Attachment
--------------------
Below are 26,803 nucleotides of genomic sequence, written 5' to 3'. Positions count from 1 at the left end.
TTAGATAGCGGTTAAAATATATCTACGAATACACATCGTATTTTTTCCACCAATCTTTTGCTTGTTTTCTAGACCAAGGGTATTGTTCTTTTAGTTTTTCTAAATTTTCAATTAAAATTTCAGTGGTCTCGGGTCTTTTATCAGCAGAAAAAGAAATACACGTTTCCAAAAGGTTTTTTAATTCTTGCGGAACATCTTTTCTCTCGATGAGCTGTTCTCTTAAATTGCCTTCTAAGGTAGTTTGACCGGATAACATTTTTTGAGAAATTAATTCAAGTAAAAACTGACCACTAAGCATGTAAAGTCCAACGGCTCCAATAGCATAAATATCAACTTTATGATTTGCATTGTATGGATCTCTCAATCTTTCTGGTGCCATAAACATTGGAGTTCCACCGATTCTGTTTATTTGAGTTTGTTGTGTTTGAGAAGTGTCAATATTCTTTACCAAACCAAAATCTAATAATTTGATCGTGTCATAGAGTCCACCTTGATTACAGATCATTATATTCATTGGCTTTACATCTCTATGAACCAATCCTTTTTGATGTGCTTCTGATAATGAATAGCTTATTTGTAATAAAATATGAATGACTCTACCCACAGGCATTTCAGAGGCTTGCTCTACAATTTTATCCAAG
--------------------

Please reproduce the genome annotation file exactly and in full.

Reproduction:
Below are 26,803 nucleotides of genomic sequence, written 5' to 3'. Positions count from 1 at the left end.
TTAGATAGCGGTTAAAATATATCTACGAATACACATCGTATTTTTTCCACCAATCTTTTGCTTGTTTTCTAGACCAAGGGTATTGTTCTTTTAGTTTTTCTAAATTTTCAATTAAAATTTCAGTGGTCTCGGGTCTTTTATCAGCAGAAAAAGAAATACACGTTTCCAAAAGGTTTTTTAATTCTTGCGGAACATCTTTTCTCTCGATGAGCTGTTCTCTTAAATTGCCTTCTAAGGTAGTTTGACCGGATAACATTTTTTGAGAAATTAATTCAAGTAAAAACTGACCACTAAGCATGTAAAGTCCAACGGCTCCAATAGCATAAATATCAACTTTATGATTTGCATTGTATGGATCTCTCAATCTTTCTGGTGCCATAAACATTGGAGTTCCACCGATTCTGTTTATTTGAGTTTGTTGTGTTTGAGAAGTGTCAATATTCTTTACCAAACCAAAATCTAATAATTTGATCGTGTCATAGAGTCCACCTTGATTACAGATCATTATATTCATTGGCTTTACATCTCTATGAACCAATCCTTTTTGATGTGCTTCTGATAATGAATAGCTTATTTGTAATAAAATATGAATGACTCTACCCACAGGCATTTCAGAGGCTTGCTCTACAATTTTATCCAAG